The new rose
trembles with early beauty
The babe sees the beckoning carmine
the tiny hand clutches the cruel stem.
The babe screams
The rose is silent –
Life is already telling lies.
Spike Milligan 1967
Why do I feel a need to avoid GM Foods?
At times I like to question my actions to re-evaluate their relevance. What are my needs that are not being met with GM food? I believe these fall into two categories; firstly, the need for a high degree of confidence in safety and health, and secondly, the need for ecological sustainability and social justice, these being threatened by the agricultural application of GM plants.
What is “genetic modification”?
In general we could describe it as a range of methods from plant propagation, e.g. grafting parts of plants in the garden, through to DNA modification in a laboratory. It is the DNA modification end of the scale that is of concern to many people.
The official definition, from regulating authorities, tells us that a genetically modified organism (GMO) is an organism that has had its DNA modified by gene technology; or that has inherited particular traits from an organism that has been modified by gene technology.
This technology is also called “Biotechnology”; as used by the Monsanto Company.
How is it Regulated?
The control of GMO’s in Australia is through federal laws, these being the Gene Technology Act 2000. From this Act, the Office of Gene Technology Regulator (OGTR) is the responsible authority. http://www.ogtr.gov.au
The stated objective of the Act is: “… to protect the health and safety of people, and to protect the environment, by identifying risks posed by or as a result of gene technology, and by managing those risks through regulating certain dealings with GMOs.”
Also involved, is the Food Standards Australia New Zealand (FSANZ). They are responsible for setting standards for the safety, content and labelling. They are responsible for conducting a safety assessment on all genetically modified foods intended for sale in Australia.
Yet, we still see incidences of research organizations and drug/chemical companies making false claims and falsifying data. Whilst these incidences are minimal, they still occur. And, significantly, the regulators do not test for ethics in plant deployment and business operations of these organizations and companies.
What is its Purpose?
Besides maximizing profit for the manufacturers, the purpose of GM plants, as stated from various sources, is to improve crop yield. With many advocates claiming this crop yield will alleviate world hunger!
The “2012 Annual Letter From Bill Gates”, for the Bill and Melinda gates Foundation, states:
“… precisely which plant contains what gene conferring a specific characteristic. This will make plant breeding happen … much faster …. I say that innovation has been and will continue to be the key to improving the world.”.
And, from the Monsanto Company “biotechnology holds promise … for government and non-government advocates seeking to stave off global hunger…”. Makes me feel a little suspicious, that a profit oriented corporation is claiming such altruistic and ethical outcomes.
Typically, the GM plants are designed to:
- resist herbicides
- resist pests
- increase crop yield per plant given the same growing environment (efficiency)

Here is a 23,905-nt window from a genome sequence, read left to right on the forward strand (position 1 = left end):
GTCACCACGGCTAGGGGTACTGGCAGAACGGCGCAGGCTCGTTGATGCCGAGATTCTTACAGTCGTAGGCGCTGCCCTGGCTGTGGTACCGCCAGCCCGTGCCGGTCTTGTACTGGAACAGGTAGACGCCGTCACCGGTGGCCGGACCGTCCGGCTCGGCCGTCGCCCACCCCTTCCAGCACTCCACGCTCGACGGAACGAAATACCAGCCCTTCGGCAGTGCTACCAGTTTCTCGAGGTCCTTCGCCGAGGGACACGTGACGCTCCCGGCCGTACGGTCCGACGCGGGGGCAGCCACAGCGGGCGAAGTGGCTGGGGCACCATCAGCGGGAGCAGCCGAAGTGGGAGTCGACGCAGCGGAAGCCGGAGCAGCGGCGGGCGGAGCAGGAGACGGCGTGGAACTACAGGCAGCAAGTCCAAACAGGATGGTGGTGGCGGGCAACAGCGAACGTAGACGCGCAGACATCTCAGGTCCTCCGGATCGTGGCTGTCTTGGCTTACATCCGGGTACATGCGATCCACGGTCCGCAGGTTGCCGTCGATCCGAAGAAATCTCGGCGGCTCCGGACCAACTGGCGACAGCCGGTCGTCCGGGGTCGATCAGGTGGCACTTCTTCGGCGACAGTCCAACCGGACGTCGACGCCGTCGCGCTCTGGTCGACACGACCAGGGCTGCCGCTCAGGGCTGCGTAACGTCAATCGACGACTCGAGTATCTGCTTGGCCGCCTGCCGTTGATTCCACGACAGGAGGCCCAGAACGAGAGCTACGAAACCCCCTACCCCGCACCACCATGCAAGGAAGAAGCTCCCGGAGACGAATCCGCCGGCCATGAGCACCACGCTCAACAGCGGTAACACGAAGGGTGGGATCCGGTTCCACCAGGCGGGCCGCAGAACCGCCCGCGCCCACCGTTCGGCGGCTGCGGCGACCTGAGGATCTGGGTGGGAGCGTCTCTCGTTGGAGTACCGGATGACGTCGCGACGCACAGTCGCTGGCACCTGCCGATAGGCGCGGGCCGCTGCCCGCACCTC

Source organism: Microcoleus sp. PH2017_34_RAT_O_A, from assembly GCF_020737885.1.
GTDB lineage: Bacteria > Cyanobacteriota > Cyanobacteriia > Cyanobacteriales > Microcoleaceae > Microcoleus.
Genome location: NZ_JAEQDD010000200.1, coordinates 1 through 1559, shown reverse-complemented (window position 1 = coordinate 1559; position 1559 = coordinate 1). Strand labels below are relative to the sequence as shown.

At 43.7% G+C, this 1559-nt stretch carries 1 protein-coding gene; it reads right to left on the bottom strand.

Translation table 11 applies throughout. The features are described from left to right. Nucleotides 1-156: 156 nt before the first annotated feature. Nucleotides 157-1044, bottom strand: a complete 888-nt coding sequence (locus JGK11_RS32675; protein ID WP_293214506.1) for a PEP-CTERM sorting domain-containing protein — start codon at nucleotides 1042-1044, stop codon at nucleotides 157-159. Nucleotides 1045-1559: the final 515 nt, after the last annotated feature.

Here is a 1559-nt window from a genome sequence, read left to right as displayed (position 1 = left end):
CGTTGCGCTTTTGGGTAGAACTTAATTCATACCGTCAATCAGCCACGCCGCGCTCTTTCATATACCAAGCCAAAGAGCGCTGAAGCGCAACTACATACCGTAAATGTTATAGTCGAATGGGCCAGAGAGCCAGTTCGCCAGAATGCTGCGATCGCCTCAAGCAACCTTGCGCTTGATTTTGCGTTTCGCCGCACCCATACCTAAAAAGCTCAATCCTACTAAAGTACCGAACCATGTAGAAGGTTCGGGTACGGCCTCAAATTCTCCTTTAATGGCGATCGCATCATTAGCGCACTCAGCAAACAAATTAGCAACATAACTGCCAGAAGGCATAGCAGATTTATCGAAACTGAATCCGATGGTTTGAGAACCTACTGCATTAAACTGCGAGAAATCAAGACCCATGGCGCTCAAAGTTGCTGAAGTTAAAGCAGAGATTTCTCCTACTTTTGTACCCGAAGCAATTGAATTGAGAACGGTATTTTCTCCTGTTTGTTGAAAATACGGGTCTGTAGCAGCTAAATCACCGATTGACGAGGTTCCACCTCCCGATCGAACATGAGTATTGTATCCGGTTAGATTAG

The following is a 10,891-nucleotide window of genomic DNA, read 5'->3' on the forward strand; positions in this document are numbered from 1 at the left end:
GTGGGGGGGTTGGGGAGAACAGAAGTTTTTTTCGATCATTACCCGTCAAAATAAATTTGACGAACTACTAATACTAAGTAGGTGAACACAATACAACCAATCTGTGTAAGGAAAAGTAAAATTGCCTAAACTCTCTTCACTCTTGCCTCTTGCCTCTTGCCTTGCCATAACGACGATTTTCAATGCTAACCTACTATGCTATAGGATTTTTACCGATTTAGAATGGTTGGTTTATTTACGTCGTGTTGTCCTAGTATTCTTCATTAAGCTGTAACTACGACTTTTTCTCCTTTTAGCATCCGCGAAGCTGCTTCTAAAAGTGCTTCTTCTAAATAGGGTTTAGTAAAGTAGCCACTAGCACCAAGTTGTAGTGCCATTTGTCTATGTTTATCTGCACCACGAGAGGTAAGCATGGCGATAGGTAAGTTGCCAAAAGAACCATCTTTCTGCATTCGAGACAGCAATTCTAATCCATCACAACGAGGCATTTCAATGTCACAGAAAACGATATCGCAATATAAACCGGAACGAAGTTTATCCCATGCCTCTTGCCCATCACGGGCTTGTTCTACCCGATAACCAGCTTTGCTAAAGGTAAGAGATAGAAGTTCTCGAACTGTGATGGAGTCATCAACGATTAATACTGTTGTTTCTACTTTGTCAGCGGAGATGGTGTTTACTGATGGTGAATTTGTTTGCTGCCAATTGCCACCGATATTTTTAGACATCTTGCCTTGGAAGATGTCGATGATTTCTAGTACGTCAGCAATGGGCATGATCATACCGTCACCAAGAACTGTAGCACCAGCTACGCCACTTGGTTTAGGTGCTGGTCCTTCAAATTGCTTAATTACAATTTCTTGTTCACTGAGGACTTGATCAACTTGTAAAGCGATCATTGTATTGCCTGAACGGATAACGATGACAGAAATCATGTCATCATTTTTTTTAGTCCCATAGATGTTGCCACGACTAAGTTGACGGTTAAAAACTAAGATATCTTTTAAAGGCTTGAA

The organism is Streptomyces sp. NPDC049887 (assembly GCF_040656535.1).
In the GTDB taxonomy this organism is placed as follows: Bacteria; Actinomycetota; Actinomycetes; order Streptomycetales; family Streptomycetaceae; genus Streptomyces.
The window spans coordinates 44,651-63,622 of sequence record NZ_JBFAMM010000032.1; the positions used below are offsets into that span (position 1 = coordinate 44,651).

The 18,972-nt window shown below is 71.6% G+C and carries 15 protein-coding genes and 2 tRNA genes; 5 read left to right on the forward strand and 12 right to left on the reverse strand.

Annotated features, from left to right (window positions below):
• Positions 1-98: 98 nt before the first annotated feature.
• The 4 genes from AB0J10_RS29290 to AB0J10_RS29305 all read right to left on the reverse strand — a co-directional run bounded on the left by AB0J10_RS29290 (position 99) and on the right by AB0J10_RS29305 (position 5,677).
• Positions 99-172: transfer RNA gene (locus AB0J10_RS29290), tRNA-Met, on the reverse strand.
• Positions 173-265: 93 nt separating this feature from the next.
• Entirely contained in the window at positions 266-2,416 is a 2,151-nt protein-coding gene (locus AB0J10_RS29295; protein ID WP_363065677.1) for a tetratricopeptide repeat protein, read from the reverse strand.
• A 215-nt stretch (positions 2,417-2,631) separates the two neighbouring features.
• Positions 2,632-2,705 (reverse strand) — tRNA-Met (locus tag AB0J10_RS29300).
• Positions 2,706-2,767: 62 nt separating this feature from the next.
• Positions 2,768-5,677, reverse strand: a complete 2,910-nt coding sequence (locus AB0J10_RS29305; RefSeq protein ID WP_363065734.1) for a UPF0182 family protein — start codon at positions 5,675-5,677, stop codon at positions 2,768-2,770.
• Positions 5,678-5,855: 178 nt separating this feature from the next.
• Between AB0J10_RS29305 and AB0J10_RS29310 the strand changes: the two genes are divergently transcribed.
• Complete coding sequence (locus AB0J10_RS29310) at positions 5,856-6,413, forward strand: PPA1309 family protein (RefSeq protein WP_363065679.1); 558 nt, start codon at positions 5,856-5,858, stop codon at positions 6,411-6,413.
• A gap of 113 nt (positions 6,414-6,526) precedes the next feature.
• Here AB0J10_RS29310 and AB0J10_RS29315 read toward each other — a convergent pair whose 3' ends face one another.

Health and Safety
The health safety issue is possibly the most controversial aspect. With claims by scientific organizations, such as, the CSIRO that any foods produced will be safe to humans and the natural environment.
Yet, I read in a CSIRO publication (OGTR application DIR112 – public brochure) that the aims are “… achieved by grain-specific suppression of expression of a gene in starch metabolism.”. What human safety tests will be conducted, and how transparent and accessible will the results be for public scrutiny?
For me, the mass consumption, by others, of a genetically modified food over a very long period can bring a higher level of confidence in its safety. For GM, I’m not an early adopter!
Another safety concern is the indirect consumption via livestock feed. The standards for which need to be examined.
Sustainable Ecology and Social Justice
The deployment of GM plants in agricultural production is a significant concern to me. This being with apparent lack of consideration of overproduction for existing ecosystems limitations, and for short-term only economic gains for farmers.
The environmental problems can include increased water usage, loss of phosphorus and nitrogen and loss of biodiversity. These are not solely problems associated with GM plants, however the increases in yield will need to be considered in ecosystem services planning. Imagine the Murray-Darling Basin water problems if yield is increased, hence more water is contained in the crops harvested and removed from the region.
Pressure on farmers in poorer countries to use GM plants can cause them to become “locked-in”. Hence, after a few seasons they find it increasingly expensive to maintain and to break-out to re-establish sustainable farming methods. We know from research reports of farmer suicides in India that this phenomena is a contributor.
Primarily, better governance in poor countries to facilitate the sharing of knowledge, efficient internal distribution of food and monitoring of ecosystems, can contribute to significant gains in effective production and long-term viability. These activities can help farmers increase yield using low-impact methods without the need to resort to GM plants.
Sadly, the use of GMOs is mostly seen as a panacea “pill” to fix symptoms rather than taking action to either change or adapt to the causes of a problem!